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IS destroys more Christian antiquities in Iraq

27 March 2015

"Possibly genocide": Hanny Megally, head of the UN Human rights office for Asia, Pacific, Middle East and North Africa, speaks during a press conference about the current human rights situation in Iraq, at the UN European headquarters, in Geneva, last week AP

"Possibly genocide": Hanny Megally, head of the UN Human rights office for Asia, Pacific, Middle East and North Africa, speaks during a press ...

JIHADISTS belonging to Islamic State (IS) have extended their campaign of targeting ancient Christian sites by badly damaging the Syriac Catholic Mar Behnam Monastery at Hamdaniya, in Nineveh Province, in northern Iraq. The complex dates back to the fourth century, and had one of the most valuable Syriac libraries in existence. IS released pictures last week, showing the destruction of monastery tombs.

An expert on Assyrian monasteries from the University of Melbourne, Dr Nicholas al-Jeloo, was shocked when he was shown the images. "I didn't want to see [them]," he told the International Business Times. "This is terrible. I'm in shock. It was one of the most richly carved monastery complexes in northern Mesopotamia."

Speaking to The Guardian, the Syriac Catholic Patriarch of Antioch and all the East, Ignatius Joseph III Younan, expressed outrage at the IS action. "We are not imported into our lands in Syria, Iraq, and Lebanon. We call on the world that calls itself civilised to help us stay in our land, and defend our rights as citizens. Condemnation is not enough. Our destiny is in great danger - the Christians and the other minorities in Iraq."

Most Christians living in northern Iraq fled last summer when IS forces expanded their control over vast areas. During their advance and their consolidation of territory, they frequently destroyed Christian and Shia Muslim sacred sites. The latest IS pictures show that Shia mosques and shrines in the Hamdaniya district have been destroyed.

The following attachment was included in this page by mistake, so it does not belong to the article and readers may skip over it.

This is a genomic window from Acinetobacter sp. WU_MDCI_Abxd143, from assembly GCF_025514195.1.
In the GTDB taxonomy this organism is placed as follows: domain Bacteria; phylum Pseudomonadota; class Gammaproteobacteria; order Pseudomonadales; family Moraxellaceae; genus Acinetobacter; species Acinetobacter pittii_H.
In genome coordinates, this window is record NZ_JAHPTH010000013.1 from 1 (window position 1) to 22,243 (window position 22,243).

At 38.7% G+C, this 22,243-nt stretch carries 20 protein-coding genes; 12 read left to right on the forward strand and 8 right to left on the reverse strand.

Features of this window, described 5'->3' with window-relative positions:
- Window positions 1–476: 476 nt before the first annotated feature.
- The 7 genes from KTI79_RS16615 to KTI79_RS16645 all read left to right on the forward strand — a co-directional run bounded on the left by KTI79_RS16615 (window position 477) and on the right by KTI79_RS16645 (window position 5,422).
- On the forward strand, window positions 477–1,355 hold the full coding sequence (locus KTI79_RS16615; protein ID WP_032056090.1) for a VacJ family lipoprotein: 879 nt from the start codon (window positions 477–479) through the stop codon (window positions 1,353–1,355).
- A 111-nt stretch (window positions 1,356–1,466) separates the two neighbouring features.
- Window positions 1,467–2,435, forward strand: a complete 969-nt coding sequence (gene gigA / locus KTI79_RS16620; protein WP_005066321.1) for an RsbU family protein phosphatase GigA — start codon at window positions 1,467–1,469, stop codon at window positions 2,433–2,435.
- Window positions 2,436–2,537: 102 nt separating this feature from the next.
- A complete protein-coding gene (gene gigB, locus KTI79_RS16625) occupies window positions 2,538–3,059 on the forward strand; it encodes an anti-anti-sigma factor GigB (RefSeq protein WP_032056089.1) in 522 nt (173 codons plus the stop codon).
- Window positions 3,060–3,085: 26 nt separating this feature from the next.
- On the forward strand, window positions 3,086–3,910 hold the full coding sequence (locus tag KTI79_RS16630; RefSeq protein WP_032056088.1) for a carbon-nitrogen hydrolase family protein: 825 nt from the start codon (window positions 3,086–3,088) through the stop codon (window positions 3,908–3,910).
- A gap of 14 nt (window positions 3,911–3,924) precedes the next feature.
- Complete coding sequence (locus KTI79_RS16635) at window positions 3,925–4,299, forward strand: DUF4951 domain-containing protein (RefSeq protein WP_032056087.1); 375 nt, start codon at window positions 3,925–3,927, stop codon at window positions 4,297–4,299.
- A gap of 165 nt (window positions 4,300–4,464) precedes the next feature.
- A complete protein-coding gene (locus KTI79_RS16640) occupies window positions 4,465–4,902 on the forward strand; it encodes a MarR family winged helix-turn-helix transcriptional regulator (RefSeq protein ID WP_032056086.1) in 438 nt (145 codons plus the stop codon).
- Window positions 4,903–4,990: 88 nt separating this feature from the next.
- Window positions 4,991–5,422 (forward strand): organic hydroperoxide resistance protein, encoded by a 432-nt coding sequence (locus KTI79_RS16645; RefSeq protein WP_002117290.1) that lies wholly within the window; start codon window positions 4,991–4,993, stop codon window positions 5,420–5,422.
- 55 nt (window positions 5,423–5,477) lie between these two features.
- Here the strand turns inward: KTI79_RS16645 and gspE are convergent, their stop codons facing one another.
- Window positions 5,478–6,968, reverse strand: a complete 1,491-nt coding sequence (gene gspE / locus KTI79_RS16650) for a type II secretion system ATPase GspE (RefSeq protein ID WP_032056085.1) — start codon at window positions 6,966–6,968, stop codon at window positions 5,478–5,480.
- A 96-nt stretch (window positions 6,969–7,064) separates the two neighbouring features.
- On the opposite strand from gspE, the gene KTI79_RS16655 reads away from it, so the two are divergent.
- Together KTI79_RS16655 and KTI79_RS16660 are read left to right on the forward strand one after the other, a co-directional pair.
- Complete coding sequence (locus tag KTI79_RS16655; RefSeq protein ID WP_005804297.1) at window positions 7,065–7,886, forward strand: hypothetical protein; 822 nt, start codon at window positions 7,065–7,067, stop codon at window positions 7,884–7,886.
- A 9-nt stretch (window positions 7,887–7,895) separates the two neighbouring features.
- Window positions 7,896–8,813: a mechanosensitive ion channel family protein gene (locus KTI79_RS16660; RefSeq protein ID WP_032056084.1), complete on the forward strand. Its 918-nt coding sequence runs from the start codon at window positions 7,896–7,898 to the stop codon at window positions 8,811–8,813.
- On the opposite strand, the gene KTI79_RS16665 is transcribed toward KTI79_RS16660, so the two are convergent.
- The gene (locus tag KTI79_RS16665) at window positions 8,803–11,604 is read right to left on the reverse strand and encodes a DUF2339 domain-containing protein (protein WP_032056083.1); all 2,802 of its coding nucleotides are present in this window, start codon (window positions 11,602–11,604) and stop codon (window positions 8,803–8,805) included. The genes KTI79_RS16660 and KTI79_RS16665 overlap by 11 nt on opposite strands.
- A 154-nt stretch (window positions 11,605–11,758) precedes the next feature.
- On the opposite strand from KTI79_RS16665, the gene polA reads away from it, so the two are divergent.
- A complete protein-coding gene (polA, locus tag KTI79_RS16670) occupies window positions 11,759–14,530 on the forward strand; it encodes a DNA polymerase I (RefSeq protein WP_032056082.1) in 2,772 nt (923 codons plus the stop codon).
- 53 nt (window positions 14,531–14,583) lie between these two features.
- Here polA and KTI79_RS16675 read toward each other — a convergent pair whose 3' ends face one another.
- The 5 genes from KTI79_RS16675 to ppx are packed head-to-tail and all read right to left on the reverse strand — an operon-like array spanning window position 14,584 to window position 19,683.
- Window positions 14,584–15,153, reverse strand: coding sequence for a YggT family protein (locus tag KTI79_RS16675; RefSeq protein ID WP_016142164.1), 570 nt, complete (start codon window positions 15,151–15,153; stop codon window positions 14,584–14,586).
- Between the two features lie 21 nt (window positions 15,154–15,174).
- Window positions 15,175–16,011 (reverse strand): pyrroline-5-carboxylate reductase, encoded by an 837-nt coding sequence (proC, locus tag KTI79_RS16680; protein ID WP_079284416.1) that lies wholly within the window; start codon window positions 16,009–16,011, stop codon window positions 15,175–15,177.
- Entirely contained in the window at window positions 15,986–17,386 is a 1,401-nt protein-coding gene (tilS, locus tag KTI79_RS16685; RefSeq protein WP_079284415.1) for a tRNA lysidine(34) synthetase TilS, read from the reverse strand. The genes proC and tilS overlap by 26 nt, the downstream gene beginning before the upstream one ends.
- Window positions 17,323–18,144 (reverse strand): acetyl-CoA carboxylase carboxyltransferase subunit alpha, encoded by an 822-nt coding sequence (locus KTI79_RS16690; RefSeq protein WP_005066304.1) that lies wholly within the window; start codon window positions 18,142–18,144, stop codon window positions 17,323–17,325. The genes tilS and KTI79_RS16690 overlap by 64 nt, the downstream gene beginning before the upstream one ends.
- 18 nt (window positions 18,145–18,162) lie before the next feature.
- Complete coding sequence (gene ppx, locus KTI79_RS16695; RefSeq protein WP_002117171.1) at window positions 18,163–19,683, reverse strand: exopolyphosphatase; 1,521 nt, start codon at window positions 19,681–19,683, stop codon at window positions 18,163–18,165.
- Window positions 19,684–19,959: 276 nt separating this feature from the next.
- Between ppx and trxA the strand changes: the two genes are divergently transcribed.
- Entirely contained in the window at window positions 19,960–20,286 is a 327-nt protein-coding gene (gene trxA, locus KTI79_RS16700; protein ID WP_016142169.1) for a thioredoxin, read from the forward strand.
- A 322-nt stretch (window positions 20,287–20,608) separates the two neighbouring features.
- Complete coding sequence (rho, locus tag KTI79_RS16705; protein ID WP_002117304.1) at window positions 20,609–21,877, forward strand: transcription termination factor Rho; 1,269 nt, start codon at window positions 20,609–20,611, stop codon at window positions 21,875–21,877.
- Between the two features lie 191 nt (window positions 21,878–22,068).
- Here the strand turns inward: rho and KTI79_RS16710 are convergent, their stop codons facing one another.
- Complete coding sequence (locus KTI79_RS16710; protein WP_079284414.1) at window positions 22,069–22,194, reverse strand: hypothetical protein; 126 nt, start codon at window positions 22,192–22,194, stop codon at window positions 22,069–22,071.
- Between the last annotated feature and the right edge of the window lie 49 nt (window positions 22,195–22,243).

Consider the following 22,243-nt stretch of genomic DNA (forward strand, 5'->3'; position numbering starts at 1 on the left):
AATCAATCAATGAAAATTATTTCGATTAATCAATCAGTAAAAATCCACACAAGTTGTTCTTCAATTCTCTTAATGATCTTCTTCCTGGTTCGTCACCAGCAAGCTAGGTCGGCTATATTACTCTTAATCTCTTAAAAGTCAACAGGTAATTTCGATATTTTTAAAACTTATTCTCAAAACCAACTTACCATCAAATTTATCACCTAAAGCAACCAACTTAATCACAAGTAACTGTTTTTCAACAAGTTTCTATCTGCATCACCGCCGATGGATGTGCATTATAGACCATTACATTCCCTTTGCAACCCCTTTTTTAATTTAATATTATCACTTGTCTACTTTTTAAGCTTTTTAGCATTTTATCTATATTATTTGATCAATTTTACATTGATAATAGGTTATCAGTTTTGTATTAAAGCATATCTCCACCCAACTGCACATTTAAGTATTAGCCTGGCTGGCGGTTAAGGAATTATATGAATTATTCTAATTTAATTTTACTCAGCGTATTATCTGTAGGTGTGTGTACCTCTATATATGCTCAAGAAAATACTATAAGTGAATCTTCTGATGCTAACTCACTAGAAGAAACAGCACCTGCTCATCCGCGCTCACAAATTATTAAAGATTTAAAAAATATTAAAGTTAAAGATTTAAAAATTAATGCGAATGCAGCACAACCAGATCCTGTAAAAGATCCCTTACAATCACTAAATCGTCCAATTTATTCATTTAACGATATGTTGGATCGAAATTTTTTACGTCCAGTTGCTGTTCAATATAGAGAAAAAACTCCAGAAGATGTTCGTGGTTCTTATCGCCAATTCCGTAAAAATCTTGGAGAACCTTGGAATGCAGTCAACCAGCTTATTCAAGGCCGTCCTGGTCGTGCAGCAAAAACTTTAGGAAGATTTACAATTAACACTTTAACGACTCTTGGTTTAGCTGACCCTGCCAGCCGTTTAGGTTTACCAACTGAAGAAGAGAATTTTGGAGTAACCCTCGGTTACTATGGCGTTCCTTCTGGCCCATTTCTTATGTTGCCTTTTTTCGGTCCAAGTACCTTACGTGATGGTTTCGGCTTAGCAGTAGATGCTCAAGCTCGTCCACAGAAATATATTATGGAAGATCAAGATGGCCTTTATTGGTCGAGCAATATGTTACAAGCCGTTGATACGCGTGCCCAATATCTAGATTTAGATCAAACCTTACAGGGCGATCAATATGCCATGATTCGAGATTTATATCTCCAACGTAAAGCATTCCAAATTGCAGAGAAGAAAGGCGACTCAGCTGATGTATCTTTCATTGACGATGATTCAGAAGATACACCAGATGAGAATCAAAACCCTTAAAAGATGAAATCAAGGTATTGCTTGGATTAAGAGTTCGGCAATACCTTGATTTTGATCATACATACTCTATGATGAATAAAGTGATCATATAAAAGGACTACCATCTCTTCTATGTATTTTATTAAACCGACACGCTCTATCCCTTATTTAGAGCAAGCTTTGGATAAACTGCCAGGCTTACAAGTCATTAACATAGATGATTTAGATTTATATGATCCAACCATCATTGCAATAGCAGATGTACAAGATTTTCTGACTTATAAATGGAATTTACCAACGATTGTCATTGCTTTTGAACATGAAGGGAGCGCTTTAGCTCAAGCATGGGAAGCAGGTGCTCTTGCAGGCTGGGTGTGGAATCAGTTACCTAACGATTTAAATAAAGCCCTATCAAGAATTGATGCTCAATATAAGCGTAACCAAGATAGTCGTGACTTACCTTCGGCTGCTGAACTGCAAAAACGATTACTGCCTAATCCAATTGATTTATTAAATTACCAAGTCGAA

Earlier this month, IS used bulldozers and other heavy equipment to damage or destroy several treasured archaeological sites in northern Iraq, including the remains of the ancient Assyrian cities of Nimrud and Khorsabad, and the 2000-year-old Hatra fortress (News, 13 March). They had already been seen on video looting and wrecking priceless antiquities in Mosul Museum.

During the IS takeover of northern Iraq, the UN Human Rights Office says in a recent report, IS forces may have committed genocide in trying to wipe out the Yazidi minority, as well as war crimes against civilians, including children. It is urging the UN Security Council to refer the issue to the International Criminal Court (ICC) to prosecute perpetrators, including foreigners fighting alongside IS.

"International war crimes, and crimes against humanity - and possibly genocide - appear to have been committed during this conflict. The genocide part relates particularly to the Yazidis," Hanny Megally, of the UN Human Rights Office, told a news briefing in Geneva. "We are very keen to ensure that, even as the conflict continues, evidence is preserved . . . because that will be important for future accountability."

The report identified a "manifest pattern of attacks" by IS on Yazidis, viewed as pagans by the jihadists, as well as Christians and other ethnic and religious minorities, as its forces laid siege to towns and villages. The Chief UN Investigator Suki Nagra said: "Essentially, the rich ethnic and religious diversity in Iraq has been shattered completely."

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